I've read a few incisive op-ed pieces in the local press – by the historian Hilary Beckles in Barbados, the activist Raffique Shah in Trinidad and Tobago, the literary scholar Carolyn Cooper in Jamaica, and I'm sure I've missed others – that explain Haiti's history of being bullied by wealthier countries with much bigger armies. Certainly among what you might call the Caribbean's intellectual elite, for want of a better term, there's a definite sense of the wider Caribbean's moral debt to Haiti. We've almost all read at least some of The Black Jacobins.

Still, the rhetoric of "failure," the idea that Haiti is "unlucky," has a foothold in the discourse. I got into a sort of argument the other day, on Facebook, with a friend who was riffing off the Senegalese president's offer to "repatriate" Haitians. This friend suggested, no doubt as a kind of deliberately absurd thought experiment, that the "seemingly interminable problem" of Haiti would be solved by permanently evacuating the whole country – resettling all nine or ten million people elsewhere. Even among well-educated and well-meaning people, the idea of Haiti as a "problem" is entrenched.

But another friend who entered the conversation said something that struck and moved me. She said she was appalled by her own attitudes towards Haiti – meaning, I think, that the horrors of the earthquake and its aftermath had forced her to confront her own unconscious prejudices and ignorance. I feel the same, and there seems to be a wider sense here that Caribbean citizens must take some blame for Haiti's troubles in recent decades. We haven't been interested enough, haven't pressured our politicians enough, haven't bothered to try to understand. Many friends and colleagues seem to share an awareness that real recovery for Haiti means meaningful involvement by Caribbean citizens, and a still-unfocused resolve to be a part of that. I hope we stick to our guns.

Q: The possibility of pan-Caribbean citizenship is familiar from C.L.R. James’s writings. It was something he saw as necessary and urgent. But it sounds like there hasn’t been much progress on that front in the two decades since his death. Why is that?

A: Individual Caribbean countries have much in common, of course, but there are real knowledge gaps separating us and very real prejudices behind the facade of solidarity that we generally like to put forward. At the best of times there are strong prejudices against the region's less wealthy nations. In the southern Caribbean, that means Guyana, and Haiti seems to fill that role further north. If some Bahamians are worried about being overrun by Haitians, some Barbadians feel the same way about Guyanese, and Trinidadians have long been suspicious of "small islanders" wanting to settle here.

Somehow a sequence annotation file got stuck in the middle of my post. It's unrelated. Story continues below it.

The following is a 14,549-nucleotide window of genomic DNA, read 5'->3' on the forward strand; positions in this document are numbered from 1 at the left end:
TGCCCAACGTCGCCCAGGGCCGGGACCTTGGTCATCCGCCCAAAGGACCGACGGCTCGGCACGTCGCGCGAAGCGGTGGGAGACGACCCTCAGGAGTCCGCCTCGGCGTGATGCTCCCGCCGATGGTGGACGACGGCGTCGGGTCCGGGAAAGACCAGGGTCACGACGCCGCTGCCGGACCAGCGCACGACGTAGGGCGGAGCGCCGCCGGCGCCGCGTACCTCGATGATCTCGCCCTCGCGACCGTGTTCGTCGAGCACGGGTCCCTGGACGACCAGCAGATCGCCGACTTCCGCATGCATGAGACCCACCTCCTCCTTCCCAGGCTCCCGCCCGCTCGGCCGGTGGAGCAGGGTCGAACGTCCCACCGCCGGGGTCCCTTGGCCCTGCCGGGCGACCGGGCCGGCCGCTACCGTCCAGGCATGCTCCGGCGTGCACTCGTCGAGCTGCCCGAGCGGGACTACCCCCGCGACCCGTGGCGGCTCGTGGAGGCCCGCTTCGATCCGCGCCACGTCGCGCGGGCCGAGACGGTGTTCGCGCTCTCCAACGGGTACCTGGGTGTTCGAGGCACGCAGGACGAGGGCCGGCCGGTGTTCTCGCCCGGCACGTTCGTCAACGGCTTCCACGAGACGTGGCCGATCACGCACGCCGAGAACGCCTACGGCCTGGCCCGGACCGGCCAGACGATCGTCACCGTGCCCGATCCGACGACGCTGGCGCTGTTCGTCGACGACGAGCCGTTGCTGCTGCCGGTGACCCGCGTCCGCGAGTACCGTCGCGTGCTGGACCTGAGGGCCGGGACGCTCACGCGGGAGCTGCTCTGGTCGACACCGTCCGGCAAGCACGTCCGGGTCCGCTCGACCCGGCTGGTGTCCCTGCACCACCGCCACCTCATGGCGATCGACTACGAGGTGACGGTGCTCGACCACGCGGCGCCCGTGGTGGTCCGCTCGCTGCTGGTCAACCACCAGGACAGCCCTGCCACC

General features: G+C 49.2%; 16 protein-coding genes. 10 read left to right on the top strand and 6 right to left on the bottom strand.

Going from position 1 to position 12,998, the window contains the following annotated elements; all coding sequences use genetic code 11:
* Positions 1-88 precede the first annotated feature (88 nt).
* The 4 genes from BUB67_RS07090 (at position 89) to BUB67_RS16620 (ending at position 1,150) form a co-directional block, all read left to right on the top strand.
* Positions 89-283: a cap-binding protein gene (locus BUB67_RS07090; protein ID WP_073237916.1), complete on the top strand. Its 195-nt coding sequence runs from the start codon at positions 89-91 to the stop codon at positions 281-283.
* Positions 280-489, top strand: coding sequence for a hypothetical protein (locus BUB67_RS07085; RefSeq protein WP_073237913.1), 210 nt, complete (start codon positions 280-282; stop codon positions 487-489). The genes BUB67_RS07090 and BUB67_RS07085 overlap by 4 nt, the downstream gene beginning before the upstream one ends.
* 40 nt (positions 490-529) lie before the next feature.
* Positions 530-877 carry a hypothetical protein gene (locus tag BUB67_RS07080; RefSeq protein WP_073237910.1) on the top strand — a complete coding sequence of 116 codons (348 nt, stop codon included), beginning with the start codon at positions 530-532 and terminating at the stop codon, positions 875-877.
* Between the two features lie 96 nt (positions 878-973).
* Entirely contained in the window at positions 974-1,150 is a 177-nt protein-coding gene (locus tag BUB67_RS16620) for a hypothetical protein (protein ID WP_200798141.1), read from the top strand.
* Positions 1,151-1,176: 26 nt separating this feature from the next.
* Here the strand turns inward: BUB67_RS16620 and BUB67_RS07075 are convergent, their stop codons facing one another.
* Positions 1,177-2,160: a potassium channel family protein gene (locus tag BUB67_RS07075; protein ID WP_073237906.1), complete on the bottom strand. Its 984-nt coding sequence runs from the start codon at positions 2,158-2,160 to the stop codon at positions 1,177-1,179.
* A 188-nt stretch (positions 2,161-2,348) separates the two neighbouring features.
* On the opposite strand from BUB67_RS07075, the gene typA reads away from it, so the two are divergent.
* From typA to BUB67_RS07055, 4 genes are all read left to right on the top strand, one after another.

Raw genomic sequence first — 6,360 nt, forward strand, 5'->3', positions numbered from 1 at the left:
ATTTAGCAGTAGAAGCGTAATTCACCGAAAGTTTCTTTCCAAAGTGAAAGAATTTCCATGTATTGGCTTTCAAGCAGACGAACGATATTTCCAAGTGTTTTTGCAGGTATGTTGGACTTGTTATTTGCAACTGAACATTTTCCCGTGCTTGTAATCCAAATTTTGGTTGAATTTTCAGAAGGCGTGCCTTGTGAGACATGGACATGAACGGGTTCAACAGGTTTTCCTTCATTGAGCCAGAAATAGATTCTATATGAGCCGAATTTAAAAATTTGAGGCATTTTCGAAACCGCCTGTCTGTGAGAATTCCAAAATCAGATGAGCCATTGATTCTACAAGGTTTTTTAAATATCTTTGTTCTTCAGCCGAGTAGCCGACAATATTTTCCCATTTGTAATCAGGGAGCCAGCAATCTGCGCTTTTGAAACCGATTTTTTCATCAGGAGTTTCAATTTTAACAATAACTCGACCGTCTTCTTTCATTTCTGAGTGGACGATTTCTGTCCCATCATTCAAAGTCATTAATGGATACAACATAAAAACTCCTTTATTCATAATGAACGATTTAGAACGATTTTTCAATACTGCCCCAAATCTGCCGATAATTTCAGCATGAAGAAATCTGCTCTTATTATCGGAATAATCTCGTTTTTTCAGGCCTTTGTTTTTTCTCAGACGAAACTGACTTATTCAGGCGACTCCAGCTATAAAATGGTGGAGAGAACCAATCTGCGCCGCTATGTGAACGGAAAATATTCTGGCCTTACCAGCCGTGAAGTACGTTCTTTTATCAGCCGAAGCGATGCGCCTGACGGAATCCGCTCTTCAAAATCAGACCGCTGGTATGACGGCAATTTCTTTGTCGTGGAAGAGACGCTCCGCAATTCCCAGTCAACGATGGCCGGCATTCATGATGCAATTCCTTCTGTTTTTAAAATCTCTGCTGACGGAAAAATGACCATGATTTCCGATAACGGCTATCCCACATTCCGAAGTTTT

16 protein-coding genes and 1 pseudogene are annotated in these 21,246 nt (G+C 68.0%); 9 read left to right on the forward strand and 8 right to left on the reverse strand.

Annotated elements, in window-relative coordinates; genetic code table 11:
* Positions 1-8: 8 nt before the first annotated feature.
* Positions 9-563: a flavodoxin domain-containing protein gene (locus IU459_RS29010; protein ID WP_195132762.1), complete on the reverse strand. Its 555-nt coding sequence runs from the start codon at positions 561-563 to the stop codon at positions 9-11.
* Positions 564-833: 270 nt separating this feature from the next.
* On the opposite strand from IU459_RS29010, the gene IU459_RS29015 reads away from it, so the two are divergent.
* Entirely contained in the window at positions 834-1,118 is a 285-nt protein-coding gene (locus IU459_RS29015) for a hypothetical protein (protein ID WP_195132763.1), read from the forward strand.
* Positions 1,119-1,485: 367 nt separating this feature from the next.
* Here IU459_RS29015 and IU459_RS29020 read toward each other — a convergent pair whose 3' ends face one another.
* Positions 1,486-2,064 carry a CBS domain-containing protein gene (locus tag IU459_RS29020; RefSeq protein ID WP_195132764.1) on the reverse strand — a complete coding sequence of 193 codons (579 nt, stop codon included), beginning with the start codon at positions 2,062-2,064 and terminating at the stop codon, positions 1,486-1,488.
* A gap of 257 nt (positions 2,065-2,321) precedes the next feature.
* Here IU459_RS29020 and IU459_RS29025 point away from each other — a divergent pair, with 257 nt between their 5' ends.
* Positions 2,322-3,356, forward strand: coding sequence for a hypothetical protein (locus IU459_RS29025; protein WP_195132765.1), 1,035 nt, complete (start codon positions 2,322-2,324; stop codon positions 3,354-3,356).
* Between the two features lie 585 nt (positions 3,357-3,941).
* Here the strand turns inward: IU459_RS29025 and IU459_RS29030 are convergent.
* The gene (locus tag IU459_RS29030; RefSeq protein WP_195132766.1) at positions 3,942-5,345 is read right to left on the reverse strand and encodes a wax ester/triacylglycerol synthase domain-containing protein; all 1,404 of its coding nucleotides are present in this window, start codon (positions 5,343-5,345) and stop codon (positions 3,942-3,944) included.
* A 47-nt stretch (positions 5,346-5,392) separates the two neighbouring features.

It's more acute when it comes to Haiti – not only is it a very "poor" and "undeveloped" country, but it has a reputation for violence, HIV, and voodoo. Never mind that violent crime and HIV infection rates are rising everywhere in the region, and every Caribbean territory has one or more versions of a syncretic religion combining elements of belief and practice from West Africa, Christianity, and sometimes other traditions.

Q: As editor of The Caribbean Review of Books, you are in a good position to assess the literary and intellectual traffic within the region, and between the Caribbean and the rest of the Atlantic. Would you say something about this?

A: I often think I'd be in a better position to, as you put it, "assess the literary and intellectual traffic" if I lived not in Port of Spain but in New York or London or Toronto or even Miami. I'm also pretty sure it would be easier to publish a magazine like the CRB in one of those places. It would probably be easier to secure grant funding, and the magazine would be physically closer to a critical mass of potential readers.

One of the hot concepts in Caribbean academic circles these days is the "transnational" Caribbean. It can mean different things. The positive spin is the notion of the Caribbean not as a physical region but as a cultural or social phenomenon – a space, not a place – that includes the major Caribbean populations in metropolitan centers like the ones I listed above. So we can claim Brooklyn and Brixton as "ours," and we quote the late Jamaican poet Louise Bennett about "colonizing in reverse."

On the one hand, this notion of the transnational is simply descriptive. There are millions of Caribbean immigrants and their immediate descendants in the U.S., Canada, the U.K. and elsewhere, and there is certainly a sense in which they continue to be Caribbean, participate in conversations about Caribbean society, contribute to Caribbean economies (through remittances), etc. On the other hand, and especially from the point of view of someone who actually does live here, it sometimes seems like wishful thinking, or at least like an attempt to put a hopeful face on a situation that is not so hopeful. Colonizing in reverse, or brain drain?

The last census in Guyana suggested some shockingly high percentage of Guyanese of my generation with a secondary education now live abroad – over 80 percent. Anecdotally, I can say that about half of my graduating class at secondary school (one of Trinidad's "elite" schools) is now abroad.

This isn't a new phenomenon, of course. Going abroad for education or to expand intellectual possibilities has been part of the standard narrative of Caribbean intellectual life at least as far back as 1932, when James left Trinidad. It's widely held that West Indian literature suddenly sprang into existence in the 1950s when various aspiring writers from different British West Indian territories went to London, discovered common cultural elements, and found an audience for their work via the BBC's Caribbean Voices program and postwar publishers with a taste for exotica from the colonies. (Though that narrative is now disputed by some younger Caribbean lit scholars working on earlier writers and texts.)

There was a moment in the late '60s when it seemed the center of intellectual gravity might shift back to the Caribbean itself, but it didn't take long for post-Independence disillusion to set in. It's very moving but also puzzling for me to read a book like Andrew Salkey's Georgetown Journal (1972), set just at that moment when Independence optimism was beginning to tremble.